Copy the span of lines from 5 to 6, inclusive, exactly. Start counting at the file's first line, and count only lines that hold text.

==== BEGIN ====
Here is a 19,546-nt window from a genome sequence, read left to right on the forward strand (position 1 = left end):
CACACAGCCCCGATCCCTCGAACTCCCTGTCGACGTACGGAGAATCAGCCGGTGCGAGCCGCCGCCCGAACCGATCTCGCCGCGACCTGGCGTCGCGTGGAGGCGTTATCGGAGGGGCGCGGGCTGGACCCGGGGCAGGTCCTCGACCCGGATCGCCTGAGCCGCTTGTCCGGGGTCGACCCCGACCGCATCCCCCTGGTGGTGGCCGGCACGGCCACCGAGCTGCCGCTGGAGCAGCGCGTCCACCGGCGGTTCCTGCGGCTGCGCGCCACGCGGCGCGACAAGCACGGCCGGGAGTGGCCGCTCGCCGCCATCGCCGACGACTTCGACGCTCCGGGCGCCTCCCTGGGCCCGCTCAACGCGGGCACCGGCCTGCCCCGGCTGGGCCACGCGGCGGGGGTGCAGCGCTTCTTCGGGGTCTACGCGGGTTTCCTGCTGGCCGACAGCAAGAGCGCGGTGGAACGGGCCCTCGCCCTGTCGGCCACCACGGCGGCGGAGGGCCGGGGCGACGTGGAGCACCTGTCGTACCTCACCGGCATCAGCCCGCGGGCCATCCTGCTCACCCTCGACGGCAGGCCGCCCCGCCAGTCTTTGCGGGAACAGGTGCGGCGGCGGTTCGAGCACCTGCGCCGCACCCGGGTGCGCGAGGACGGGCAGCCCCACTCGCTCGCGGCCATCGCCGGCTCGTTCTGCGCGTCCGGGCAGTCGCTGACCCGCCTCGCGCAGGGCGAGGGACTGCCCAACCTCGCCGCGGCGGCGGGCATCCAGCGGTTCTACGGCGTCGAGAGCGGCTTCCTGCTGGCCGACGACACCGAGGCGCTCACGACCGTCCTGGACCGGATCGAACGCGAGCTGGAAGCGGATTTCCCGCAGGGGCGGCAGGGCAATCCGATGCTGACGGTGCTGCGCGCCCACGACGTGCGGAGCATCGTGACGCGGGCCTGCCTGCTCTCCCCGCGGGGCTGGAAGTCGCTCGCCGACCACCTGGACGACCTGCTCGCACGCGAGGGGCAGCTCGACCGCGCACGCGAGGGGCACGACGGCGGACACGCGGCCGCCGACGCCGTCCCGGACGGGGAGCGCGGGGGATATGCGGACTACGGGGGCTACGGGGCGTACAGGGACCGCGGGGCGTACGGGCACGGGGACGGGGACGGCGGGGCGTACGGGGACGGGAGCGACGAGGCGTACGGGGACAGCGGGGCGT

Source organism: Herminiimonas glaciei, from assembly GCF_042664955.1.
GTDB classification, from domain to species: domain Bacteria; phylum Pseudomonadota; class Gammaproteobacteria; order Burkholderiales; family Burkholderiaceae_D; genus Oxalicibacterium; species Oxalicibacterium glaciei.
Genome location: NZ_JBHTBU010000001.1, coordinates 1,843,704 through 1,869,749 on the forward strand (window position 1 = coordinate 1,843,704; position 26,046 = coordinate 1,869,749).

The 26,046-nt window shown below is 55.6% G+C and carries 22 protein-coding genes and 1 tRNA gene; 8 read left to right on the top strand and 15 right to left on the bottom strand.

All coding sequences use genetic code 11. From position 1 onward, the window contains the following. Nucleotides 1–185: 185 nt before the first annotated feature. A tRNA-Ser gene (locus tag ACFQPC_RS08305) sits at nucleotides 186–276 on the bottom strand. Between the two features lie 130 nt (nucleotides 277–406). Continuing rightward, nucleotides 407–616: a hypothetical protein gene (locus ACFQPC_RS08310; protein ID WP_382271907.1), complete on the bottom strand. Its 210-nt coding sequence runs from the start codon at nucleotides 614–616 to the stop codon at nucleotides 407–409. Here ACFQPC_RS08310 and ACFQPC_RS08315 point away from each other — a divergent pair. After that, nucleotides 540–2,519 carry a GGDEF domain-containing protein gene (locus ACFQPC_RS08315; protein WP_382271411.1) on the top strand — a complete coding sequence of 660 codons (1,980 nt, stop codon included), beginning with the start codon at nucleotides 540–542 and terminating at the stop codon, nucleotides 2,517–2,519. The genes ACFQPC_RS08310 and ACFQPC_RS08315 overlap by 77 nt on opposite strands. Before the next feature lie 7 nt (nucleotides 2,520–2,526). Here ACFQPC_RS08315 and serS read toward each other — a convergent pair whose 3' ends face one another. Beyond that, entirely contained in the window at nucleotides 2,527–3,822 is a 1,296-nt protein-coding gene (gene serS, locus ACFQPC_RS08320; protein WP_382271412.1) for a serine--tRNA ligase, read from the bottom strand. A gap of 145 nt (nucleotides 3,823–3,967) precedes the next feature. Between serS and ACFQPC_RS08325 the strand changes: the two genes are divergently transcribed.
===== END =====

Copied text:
Genome location: NZ_JBHTBU010000001.1, coordinates 1,843,704 through 1,869,749 on the forward strand (window position 1 = coordinate 1,843,704; position 26,046 = coordinate 1,869,749).

The 26,046-nt window shown below is 55.6% G+C and carries 22 protein-coding genes and 1 tRNA gene; 8 read left to right on the top strand and 15 right to left on the bottom strand.